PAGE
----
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Melon Bluff opens offering new theme
Live oak trees getting their due
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The Melon Bluff Nature and Heritage Preserve is reopening this month with the theme “The Georgia Coast’s Most Valuable Natural Resource and Old Ironsides, the USS Constitution.”
Melon Bluff’s Live Oaking Trail explores the time when Southern live oak, Georgia’s state tree, was as valuable as oil is today.  It was the world wide wood of choice, for building the tall ships, including Old Ironsides whose timbers was cut on Georgia’s barrier islands.
In the 1800s, live oak became the most sought after wood in the world, a period of “Live Oak Mania,” a fascinating era that resulted in the first Federal Forest Reserves on Blackbeard Island and in the first attempts at conservation and forestry.  
To harvest it, shipbuilders from northern shipyards spent winters here enduring incredible hardships, depicted in Melon Bluff’s live oaker camp on site.  Costumed re-enactors describe the facets of life and adventure along this exceptionally beautiful woodland trail that includes early Georgia folklore and a trip to the tree tops on the viewing tower with its miles-wide view of rivers, marshes and forests.
For this special event, the trail explores ship building, seafaring music, and especially, tales of Old Ironsides, America’s most famous tall ship that still sails Boston Harbor on her live oak keel laid in 1794.
There are interactive experiments in why live oak, the wood that doesn’t float, results in ships that do. It treats live oak as the amazing resource that it was and invites discussion of what the coast’s new most valuable resource might be. In so doing, it traces yellow pine from tall ship time when it was valuable for naval stores and planking, to now, when pine can be used to produce ethanol, cosmetics and pharmaceuticals.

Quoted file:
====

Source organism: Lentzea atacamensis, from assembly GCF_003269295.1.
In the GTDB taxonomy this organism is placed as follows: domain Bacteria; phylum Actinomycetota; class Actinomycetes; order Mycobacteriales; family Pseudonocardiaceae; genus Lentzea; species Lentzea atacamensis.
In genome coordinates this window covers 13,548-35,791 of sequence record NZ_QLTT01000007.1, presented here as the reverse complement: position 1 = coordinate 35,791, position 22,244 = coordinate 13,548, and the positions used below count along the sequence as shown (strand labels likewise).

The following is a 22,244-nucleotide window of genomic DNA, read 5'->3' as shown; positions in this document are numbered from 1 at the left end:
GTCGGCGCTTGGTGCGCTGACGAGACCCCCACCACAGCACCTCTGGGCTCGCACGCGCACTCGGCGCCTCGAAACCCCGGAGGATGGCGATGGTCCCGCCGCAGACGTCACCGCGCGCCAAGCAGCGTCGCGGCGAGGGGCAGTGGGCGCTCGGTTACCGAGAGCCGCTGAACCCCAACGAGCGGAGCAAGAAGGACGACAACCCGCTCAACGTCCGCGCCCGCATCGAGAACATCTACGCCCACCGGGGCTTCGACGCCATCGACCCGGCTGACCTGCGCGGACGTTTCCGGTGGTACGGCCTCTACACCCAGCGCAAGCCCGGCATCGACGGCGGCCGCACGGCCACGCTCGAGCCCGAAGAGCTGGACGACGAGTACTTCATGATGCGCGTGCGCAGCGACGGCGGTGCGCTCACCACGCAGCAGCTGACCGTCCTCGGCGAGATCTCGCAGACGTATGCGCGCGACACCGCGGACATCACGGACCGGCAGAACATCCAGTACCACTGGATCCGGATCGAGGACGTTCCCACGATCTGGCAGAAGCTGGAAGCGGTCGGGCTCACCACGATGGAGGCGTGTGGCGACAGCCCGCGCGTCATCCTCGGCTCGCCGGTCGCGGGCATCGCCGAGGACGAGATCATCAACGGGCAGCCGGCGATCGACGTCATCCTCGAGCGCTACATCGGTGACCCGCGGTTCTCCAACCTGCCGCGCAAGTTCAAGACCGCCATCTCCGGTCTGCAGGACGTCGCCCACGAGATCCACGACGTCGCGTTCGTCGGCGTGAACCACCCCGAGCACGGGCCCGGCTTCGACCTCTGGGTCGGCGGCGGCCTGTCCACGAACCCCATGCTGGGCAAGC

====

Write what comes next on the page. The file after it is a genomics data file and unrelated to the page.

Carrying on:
Melon Bluff has just become the Georgia Chapter for the Live Oak Registry and on Saturday, visitors will be invited to sign up for winter picnic days when they can join the staff exploring the woods to find, measure and record giant live oaks for the Live Oak Registry.  Oaks with a circumference of eight feet at four and a half feet above ground level are eligible and those with a girth of 16 feet can be registered as in the most elite, revered category. Registrations will be processed at Melon Bluff.
The reopening event is set for 11 a.m.-4 p.m. Sept. 22.  The trail will run self-guided every Saturday from 9 a.m.-4 p.m. except Thanksgiving weekend. The next event with re-enactors will be March 8, 2008 and the program will run through mid-May when the nature reserve will close for the summer.
Melon Bluff Nature and Heritage Reserve is at 2999 Islands Highway, three miles east of I-95 Exit 76.
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